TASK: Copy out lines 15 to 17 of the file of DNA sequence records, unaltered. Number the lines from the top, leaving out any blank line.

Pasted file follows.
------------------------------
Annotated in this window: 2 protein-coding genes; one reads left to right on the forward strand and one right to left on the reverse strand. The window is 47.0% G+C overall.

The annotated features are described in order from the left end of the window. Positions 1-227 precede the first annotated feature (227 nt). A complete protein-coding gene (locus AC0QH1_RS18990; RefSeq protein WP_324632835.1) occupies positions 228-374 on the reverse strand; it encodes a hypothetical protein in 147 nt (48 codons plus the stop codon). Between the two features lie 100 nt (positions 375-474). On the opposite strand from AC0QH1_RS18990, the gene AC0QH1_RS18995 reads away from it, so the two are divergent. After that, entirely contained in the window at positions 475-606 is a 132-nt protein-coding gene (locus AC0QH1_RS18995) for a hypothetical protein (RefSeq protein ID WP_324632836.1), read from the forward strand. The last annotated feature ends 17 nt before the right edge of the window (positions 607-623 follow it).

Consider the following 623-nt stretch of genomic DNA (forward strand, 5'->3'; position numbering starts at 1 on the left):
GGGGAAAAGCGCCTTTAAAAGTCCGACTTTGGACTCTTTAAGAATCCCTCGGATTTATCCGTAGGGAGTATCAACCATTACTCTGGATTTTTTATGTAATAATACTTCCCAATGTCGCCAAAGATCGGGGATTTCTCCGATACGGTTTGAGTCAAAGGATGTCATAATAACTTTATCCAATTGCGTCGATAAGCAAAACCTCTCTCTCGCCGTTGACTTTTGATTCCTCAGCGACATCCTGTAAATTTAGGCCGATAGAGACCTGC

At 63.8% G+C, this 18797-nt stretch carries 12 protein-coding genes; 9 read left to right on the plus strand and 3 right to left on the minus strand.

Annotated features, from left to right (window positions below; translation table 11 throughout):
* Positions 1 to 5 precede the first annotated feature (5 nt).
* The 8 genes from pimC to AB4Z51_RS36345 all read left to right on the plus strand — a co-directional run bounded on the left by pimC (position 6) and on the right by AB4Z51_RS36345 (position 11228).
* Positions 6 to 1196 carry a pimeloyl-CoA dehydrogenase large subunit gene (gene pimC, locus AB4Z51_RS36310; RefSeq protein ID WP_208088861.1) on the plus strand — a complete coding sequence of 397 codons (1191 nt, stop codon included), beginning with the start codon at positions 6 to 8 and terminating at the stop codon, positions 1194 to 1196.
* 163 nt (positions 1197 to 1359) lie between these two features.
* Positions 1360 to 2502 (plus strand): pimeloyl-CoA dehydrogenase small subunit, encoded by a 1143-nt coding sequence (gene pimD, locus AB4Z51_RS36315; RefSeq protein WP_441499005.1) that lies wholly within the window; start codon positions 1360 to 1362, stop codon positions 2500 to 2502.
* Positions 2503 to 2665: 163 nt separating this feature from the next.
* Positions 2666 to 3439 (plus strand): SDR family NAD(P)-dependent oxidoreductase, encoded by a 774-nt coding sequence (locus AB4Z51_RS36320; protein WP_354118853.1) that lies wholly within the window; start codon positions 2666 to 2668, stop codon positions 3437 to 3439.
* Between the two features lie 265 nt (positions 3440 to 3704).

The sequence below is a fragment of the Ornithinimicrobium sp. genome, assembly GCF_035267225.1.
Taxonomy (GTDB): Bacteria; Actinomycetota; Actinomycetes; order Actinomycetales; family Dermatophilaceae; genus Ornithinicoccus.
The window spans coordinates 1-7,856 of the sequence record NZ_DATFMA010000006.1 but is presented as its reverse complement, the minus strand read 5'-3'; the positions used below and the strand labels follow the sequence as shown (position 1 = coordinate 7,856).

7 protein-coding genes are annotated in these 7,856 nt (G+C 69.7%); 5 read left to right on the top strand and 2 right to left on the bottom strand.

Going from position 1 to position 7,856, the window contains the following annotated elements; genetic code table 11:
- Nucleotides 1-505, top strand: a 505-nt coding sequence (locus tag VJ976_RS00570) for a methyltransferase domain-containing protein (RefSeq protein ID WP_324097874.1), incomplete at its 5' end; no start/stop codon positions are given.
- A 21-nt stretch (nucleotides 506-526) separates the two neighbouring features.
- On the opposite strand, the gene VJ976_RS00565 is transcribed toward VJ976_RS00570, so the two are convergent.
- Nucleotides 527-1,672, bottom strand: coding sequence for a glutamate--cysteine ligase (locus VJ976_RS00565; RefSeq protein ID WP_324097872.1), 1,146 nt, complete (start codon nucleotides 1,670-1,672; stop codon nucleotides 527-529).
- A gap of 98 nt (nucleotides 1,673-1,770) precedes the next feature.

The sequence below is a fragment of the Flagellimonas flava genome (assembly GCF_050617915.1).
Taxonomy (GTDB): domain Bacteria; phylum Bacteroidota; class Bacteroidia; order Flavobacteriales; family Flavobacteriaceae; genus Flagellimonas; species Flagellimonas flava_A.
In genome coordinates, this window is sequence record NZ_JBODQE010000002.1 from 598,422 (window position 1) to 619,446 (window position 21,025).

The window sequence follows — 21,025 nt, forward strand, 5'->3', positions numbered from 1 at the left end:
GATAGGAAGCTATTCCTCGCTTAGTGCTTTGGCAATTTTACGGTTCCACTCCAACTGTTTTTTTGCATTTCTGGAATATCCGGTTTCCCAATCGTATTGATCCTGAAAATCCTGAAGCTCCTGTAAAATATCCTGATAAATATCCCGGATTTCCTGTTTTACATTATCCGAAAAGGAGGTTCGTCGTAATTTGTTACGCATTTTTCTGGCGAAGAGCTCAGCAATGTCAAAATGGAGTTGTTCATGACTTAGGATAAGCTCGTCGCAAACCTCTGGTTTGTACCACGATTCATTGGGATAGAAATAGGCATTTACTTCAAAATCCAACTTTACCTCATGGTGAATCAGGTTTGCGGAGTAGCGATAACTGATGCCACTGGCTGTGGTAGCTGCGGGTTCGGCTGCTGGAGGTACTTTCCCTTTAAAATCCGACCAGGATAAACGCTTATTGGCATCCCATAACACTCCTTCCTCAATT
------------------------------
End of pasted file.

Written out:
The sequence below is a fragment of the Ornithinimicrobium sp. genome, assembly GCF_035267225.1.
Taxonomy (GTDB): Bacteria; Actinomycetota; Actinomycetes; order Actinomycetales; family Dermatophilaceae; genus Ornithinicoccus.
The window spans coordinates 1-7,856 of the sequence record NZ_DATFMA010000006.1 but is presented as its reverse complement, the minus strand read 5'-3'; the positions used below and the strand labels follow the sequence as shown (position 1 = coordinate 7,856).